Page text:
“Go away, Rory. You aren’t anything but a pest,” Sandy said.

“What’s the matter, little rich boy? You have to have your friends speak on your behalf?” Rory kicked the bottom of Leith’s shoe.

Without a moment’s wait, Leith sprung from the chair and grabbed Rory by his tie. “If you say one more word to me, I’ll punch your face in.”

“I would like to see you try, little rich boy.” Rory stood defiant before Leith.

Leith wadded up his fist and brought it up into Rory’s gut. Rory doubled over. One of his friends ran into the dining hall to get the Headmaster. A few minutes later he, the professors, and members of the Board gathered around the two boys, who were now punching each other out.

“That’s enough!” Professor Morrison took Leith by the arm.

Headmaster grabbed Rory from behind. “To my office, now!” The two boys snarled and then obeyed. The door shut behind them. In the room sat Headmaster, Professor Morrison and Leith’s father. “Would you care to explain, Master Wallace?”

“He won’t leave me alone. Every time he sees me he insults me and my family. I’m tired of it,” Leith said.

“He hit me first.” Rory held his tummy as if in pain.

“You’re such a drama queen. You know your stomach doesn’t hurt. You’re trying to get sympathy.” Leith raised his fist.

“Leith!” His father grabbed the boy’s arm. “Enough of this. You are a disgrace to the Wallace name and you’re embarrassing me in front of Headmaster McDiarmad.”

“Calm down, Mr. Wallace. Master Wallace, would you please sit over there and Master Knox, you sit in the other chair please. We will discuss this like gentlemen.” Headmaster noticed Mr. Wallace taking a seat. “This is Ewan McDiarmad’s School for Boys. You should take pride in that and act accordingly. There are rules at this school and one of them is no physical roughness or fights. You are both to spend your after school hours in detention for the next week. You are both to apologize to each other and write a letter of apology to the students of this school, to the Board members and to all the professors and pin them on the bulletin board. This is your only warning. The next time either of you are caught fighting you’ll both be dismissed and forced to seek attendance at another private school. Do you understand?”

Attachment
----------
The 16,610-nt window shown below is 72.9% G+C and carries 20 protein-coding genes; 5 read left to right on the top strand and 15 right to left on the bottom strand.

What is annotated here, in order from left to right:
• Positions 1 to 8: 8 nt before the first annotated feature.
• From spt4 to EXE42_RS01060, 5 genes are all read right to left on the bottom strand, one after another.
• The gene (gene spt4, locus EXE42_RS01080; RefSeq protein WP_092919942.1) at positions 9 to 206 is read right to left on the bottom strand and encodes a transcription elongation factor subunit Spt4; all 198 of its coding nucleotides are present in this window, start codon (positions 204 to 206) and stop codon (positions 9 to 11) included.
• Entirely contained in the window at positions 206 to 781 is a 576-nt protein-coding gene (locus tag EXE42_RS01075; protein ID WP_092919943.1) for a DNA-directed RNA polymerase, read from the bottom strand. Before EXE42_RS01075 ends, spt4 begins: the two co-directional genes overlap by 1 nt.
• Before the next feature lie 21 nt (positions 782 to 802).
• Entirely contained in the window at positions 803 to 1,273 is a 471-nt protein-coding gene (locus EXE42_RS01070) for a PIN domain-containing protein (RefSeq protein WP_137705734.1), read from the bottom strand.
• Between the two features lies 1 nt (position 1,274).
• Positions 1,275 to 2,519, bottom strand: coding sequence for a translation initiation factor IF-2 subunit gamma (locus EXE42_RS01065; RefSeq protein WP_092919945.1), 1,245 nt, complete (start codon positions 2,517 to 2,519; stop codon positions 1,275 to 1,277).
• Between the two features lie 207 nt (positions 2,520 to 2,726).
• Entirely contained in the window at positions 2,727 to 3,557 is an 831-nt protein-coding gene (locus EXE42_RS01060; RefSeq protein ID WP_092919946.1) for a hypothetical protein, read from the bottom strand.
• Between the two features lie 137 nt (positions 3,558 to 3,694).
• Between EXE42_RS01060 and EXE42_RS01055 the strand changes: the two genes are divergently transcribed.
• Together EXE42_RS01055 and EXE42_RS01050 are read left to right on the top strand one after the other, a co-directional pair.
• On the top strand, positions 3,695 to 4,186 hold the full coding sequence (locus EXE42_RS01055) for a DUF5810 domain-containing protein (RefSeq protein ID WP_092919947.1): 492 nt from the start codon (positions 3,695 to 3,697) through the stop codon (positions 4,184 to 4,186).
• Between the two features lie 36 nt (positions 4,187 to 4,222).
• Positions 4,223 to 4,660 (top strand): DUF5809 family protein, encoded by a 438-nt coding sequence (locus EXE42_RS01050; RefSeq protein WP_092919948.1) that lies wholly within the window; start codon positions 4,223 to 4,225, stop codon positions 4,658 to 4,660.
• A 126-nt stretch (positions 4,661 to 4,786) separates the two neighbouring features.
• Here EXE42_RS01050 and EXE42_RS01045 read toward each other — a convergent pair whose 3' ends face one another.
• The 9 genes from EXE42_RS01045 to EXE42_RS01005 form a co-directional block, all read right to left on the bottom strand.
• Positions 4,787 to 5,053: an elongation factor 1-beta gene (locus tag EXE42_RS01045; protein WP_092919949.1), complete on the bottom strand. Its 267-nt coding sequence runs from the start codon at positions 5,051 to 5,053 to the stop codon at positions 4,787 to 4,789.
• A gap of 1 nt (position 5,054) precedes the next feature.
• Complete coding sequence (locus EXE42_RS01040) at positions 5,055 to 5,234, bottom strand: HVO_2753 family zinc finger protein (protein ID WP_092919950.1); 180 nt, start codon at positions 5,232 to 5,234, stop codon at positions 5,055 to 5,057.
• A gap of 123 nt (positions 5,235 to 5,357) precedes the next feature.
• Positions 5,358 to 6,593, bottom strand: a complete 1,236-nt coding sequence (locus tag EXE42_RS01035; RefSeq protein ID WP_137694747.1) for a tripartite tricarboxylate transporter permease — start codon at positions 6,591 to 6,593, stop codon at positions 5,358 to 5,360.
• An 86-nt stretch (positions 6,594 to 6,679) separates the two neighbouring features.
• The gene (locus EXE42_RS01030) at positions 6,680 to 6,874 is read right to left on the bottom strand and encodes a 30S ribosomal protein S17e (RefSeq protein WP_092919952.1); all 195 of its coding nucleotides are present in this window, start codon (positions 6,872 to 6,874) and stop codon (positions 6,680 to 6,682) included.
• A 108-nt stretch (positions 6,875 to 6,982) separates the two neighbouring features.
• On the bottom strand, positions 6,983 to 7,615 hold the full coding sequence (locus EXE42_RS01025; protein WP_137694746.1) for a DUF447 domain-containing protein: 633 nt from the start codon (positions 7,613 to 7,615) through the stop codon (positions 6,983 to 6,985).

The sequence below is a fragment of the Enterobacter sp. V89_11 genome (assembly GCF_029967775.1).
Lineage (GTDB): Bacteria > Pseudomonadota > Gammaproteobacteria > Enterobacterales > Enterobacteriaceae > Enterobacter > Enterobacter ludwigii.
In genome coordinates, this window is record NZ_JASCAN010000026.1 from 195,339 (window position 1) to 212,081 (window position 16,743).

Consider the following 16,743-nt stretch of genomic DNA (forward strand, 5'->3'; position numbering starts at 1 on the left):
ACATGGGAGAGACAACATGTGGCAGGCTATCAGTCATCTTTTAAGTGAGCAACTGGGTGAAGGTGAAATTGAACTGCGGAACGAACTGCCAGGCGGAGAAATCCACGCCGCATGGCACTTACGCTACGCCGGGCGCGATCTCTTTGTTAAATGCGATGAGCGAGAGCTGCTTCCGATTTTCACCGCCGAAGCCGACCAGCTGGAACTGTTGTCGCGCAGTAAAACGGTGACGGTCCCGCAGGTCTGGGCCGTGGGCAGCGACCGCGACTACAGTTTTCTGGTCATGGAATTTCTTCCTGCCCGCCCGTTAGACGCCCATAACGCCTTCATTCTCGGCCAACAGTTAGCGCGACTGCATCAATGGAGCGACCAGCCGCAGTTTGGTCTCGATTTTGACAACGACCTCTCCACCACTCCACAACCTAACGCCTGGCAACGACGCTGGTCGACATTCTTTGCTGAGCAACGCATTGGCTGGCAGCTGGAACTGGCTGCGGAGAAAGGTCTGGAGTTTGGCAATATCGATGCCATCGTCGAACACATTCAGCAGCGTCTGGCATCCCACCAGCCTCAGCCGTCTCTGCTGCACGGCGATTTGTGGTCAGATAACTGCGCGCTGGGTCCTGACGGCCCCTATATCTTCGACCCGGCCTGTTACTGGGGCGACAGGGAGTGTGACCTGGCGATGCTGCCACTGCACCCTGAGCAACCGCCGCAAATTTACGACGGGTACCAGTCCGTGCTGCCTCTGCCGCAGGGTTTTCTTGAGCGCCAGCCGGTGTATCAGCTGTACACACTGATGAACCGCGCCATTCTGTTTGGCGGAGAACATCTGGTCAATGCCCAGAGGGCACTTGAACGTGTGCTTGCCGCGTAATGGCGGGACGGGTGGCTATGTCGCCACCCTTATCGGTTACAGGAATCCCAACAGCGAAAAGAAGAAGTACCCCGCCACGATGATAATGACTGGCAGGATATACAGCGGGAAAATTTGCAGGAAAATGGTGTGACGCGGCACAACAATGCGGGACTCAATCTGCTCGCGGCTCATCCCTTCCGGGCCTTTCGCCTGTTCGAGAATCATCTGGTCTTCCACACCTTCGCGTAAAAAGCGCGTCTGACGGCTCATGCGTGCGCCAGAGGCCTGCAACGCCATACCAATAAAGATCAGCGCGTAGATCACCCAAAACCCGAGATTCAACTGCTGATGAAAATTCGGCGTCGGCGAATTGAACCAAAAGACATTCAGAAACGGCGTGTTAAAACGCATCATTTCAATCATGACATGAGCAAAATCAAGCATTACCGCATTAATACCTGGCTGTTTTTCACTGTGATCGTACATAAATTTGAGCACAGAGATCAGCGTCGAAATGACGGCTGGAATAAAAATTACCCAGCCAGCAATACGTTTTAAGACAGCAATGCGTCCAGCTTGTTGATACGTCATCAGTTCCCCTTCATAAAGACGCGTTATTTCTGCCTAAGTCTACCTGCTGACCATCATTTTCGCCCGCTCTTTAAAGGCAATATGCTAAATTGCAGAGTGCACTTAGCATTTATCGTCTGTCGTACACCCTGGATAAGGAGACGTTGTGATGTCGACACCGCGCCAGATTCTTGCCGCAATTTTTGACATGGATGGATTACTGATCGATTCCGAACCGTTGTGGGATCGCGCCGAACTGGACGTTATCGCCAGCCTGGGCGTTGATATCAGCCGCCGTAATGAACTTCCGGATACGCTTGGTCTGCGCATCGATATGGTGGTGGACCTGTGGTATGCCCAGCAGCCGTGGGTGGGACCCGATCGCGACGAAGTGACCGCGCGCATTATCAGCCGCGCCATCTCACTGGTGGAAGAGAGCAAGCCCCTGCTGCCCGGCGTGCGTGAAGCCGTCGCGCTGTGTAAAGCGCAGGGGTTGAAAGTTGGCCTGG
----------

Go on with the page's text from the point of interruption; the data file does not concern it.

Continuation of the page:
Rory nodded. “Yes, Headmaster. I understand. I apologize, Leith. I’ll make an effort not to say anything else to you.”

Silence filled the air. Headmaster coughed. “Master Wallace? It’s your turn.”

Leith didn’t say a word. He folded his arms across his chest. “Apologize you fool. Do it now!” His father reached up and slapped Leith across the back of his head. “You are a disgrace.”

Rory gulped and actually felt sorry for Leith. The Headmaster intervened. “Mr. Wallace, how can I teach the students not to use physical force and violence when you are doing the very thing? Lads, you are dismissed and are to go to your hall for the rest of the day. I think you should use this time to write those letters of apology. Good day.”

Leith and Rory turned to leave. Mr. Wallace darted out of the room after them. He yanked Leith to the side. Rory stood by and watched. “If you cause so much as one more bit of trouble for me, I’ll send you to a private school in outer Mongolia where you can’t embarrass me, or tarnish our family name. I hope I never get called out here again, because if I am, you’ll be sorry. I hope your mother won’t cry too much once I tell her of your actions.” Without letting Leith answer, Mr. Wallace pushed the front door to the school open and marched down the road. Leith collapsed into a chair and stared at the floor.

Rory walked over to him. “I’m sorry, Leith. Your father was a bit rough on you. I didn’t know how hard it was for you. I’m sorry.” With bowed head Rory walked away.

Sandy, Fraser, Duncan and Murray rushed over to Leith. “What happened? Did the Headmaster suspend you? Are you in big trouble?” Murray didn’t notice the tears dripping from Leith’s cheeks.

Sandy did. “We should leave Leith alone for a while. He’ll come and tell us when he’s ready. We’ll see you later, Leith.”